Chris Lukinbeal and Stefan Zimmermann (eds.): The Geography of Cinema – A Cinematic world. Stuttgart 2008. 205 pp.
"The Geography of Cinema – A Cinematic World", edited by Lukinbeal and Zimmermann, is the first of a new series in Media Geography at the Franz Steiner Verlag. The present anthology is the outcome of an international symposium of the same name in Mainz 2004 and represents an increased interest and research within film geography. Although there have been several publications in recent years, this field of research does not have a long tradition.
Initial work dates back only to e.g. Aitken and Zonn's "Place, Power, Situation, and Spectacle – A Geography of Film" (1994) or Kennedy and Lukinbean's contribution in "Progress in Human Geography" (1997). In Germany the topic was first introduced in the years following 2000 with early examples by Escher and Zimmermann (2001) or Bollhöfer (2003). Film geography has only consistently followed the renaissance of (new) cultural geography and an increasing interest in topics like popular culture, media, and identity.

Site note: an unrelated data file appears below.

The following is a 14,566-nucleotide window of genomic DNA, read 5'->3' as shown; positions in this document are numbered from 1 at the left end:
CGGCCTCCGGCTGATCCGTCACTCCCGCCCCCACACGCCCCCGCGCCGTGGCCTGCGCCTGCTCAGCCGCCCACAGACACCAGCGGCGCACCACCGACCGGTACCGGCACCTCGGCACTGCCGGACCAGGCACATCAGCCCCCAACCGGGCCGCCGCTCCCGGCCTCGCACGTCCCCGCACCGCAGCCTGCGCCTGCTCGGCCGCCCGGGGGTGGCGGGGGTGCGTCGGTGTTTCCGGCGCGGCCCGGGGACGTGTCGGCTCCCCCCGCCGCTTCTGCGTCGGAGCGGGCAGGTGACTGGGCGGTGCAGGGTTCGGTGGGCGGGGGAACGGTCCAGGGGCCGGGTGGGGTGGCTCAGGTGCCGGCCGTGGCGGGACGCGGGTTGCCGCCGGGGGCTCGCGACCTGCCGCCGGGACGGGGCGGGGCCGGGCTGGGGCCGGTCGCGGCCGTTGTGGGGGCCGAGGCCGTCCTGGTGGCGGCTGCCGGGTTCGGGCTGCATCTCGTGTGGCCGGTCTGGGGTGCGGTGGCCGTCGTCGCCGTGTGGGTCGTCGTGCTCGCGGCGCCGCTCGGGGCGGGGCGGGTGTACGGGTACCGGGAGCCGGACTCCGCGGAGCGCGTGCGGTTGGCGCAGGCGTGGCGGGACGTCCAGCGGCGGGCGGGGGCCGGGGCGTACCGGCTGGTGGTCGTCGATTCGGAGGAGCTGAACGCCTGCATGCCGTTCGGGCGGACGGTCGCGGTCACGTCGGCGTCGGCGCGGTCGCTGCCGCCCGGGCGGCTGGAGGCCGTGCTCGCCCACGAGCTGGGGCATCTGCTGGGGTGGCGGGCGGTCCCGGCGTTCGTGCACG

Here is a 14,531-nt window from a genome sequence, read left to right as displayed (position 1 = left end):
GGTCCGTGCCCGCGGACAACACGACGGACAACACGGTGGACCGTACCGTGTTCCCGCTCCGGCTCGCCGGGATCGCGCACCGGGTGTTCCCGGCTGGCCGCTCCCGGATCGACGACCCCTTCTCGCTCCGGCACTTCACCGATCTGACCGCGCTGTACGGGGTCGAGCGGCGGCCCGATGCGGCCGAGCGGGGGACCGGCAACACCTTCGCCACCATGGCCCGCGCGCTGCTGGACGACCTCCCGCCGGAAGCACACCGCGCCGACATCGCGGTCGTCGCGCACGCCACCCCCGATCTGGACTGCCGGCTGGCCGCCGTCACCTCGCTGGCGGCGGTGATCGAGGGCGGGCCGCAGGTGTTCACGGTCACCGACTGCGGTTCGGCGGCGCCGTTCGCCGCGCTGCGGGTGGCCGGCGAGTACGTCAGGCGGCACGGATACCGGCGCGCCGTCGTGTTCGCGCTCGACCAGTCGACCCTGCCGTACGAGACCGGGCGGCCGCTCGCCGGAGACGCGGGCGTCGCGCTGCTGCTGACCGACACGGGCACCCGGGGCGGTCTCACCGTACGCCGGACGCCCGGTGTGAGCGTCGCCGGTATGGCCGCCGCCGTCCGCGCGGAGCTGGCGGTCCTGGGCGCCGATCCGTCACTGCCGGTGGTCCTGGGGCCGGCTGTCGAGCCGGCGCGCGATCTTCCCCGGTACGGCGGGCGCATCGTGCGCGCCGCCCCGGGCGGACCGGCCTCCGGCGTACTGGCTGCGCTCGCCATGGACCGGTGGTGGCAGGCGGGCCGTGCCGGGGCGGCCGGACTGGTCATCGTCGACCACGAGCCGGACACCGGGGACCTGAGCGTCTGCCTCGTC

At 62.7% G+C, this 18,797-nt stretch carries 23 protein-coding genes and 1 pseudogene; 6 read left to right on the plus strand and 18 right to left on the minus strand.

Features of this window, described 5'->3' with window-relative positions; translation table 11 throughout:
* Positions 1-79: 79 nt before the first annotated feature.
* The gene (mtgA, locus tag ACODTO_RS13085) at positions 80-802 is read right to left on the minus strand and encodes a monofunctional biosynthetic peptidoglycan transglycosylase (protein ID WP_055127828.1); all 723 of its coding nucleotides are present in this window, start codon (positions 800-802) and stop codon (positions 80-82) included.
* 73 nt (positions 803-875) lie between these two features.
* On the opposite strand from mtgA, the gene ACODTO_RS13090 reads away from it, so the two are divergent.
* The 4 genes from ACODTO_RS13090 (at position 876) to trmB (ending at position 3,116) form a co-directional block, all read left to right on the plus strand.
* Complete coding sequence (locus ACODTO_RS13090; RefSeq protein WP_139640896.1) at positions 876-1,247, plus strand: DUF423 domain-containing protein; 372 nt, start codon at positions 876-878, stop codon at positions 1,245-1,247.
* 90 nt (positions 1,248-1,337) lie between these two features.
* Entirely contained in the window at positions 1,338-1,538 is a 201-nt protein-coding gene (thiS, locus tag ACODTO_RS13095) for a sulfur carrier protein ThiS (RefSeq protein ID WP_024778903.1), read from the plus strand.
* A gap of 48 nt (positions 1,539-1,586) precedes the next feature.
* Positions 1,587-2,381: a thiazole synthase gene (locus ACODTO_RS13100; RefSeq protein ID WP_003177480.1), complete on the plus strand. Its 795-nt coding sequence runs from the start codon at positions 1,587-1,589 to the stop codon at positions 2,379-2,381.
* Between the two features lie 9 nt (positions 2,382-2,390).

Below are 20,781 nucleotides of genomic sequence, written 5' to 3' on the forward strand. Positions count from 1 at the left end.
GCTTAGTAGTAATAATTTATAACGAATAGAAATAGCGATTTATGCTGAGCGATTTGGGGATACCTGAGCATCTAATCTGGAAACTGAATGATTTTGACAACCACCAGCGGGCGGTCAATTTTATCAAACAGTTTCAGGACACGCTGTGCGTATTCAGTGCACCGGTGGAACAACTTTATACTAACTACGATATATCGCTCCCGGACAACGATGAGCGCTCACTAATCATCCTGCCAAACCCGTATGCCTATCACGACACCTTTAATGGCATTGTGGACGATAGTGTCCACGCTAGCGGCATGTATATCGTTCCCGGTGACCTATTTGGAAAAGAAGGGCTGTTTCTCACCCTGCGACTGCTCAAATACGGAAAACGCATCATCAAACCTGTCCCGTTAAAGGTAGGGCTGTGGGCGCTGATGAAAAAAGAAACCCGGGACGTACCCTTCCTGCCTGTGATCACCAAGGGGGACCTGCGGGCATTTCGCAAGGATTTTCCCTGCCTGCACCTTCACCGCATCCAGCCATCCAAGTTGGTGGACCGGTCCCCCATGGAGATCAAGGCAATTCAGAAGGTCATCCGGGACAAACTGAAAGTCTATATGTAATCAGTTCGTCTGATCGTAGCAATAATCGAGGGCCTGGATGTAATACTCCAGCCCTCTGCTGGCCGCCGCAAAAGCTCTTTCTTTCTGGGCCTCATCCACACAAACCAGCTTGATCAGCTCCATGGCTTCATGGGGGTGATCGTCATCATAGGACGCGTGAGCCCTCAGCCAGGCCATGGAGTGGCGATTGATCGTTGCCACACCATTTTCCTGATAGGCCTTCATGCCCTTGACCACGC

The current publication is all the more remarkable because it covers a great scope of film geography and includes contributions from several reputed international scholars. A set of 12 articles in the book represents a wide variety of approaches, too, that range from "humanistic, positivistic, and text-centred, to poststructural and psychoanalytic" (p.16). In their introductory chapter Lukinbean and Zimmermann give a brief overview on all chapters using Gillian Rose's three aspects of the visual (2003) to structure their own text with sections on "what is seen", "the form of seeing", and "the affect of what is seen". The sections of the book, however, are structured more conventionally along the discussion in Dixon, Zonn and Bascom's contribution. They provide a synopsis of several approaches used in film geography classifying them into author-centred, text-centred, and reader-centred – the subsequent sections of the book. Although Dixon, Zonn and Bascom apply different structural and poststructural approaches to the analysis of the documentary film "Powaqqatsi" by Godfrey Reggio they still limit their understanding of film to that of a social text. The use of only linguistic perspectives stands somewhat contrary to the editors' intention to extend geographic research on film beyond the visual (and the textual) and to understand film as an "assemblage of sight and sound, of texture and (e)motions, memory and experience" (p. 15).